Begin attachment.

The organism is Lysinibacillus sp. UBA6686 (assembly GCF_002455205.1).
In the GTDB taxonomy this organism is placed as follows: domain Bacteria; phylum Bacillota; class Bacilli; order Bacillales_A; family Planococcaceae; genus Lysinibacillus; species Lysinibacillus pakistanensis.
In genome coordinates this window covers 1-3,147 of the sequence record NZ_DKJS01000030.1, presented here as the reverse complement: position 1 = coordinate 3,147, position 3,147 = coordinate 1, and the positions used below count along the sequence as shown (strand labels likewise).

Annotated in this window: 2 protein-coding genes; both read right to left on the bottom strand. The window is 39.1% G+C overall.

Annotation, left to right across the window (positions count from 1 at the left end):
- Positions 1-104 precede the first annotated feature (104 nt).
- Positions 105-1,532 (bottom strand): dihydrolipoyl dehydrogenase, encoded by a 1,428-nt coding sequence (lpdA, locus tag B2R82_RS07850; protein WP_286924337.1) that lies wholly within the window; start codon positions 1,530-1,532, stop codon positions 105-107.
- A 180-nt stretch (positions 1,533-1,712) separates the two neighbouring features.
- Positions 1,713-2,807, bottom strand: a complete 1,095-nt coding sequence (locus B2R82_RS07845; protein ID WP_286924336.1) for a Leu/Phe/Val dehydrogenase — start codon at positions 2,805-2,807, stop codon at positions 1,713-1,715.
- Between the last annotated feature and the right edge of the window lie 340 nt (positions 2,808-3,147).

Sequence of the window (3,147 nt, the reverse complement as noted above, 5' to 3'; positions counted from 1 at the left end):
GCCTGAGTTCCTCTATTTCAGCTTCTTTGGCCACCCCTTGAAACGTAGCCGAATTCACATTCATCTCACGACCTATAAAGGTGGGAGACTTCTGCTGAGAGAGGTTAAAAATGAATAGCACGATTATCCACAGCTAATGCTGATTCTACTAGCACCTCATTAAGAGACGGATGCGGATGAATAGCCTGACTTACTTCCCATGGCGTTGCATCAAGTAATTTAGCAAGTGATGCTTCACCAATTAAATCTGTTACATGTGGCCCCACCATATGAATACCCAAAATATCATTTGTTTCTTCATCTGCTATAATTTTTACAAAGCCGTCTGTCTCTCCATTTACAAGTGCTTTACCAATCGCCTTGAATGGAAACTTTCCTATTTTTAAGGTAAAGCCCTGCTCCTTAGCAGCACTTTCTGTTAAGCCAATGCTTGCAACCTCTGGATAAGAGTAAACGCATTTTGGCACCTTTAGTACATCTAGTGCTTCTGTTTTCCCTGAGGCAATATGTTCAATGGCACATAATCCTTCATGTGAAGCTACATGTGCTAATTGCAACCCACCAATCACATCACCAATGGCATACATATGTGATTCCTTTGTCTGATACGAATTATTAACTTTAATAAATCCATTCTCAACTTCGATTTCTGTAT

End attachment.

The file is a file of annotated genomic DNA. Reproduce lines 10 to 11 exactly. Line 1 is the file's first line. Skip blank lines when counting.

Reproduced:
- Between the last annotated feature and the right edge of the window lie 340 nt (positions 2,808-3,147).

Sequence of the window (3,147 nt, the reverse complement as noted above, 5' to 3'; positions counted from 1 at the left end):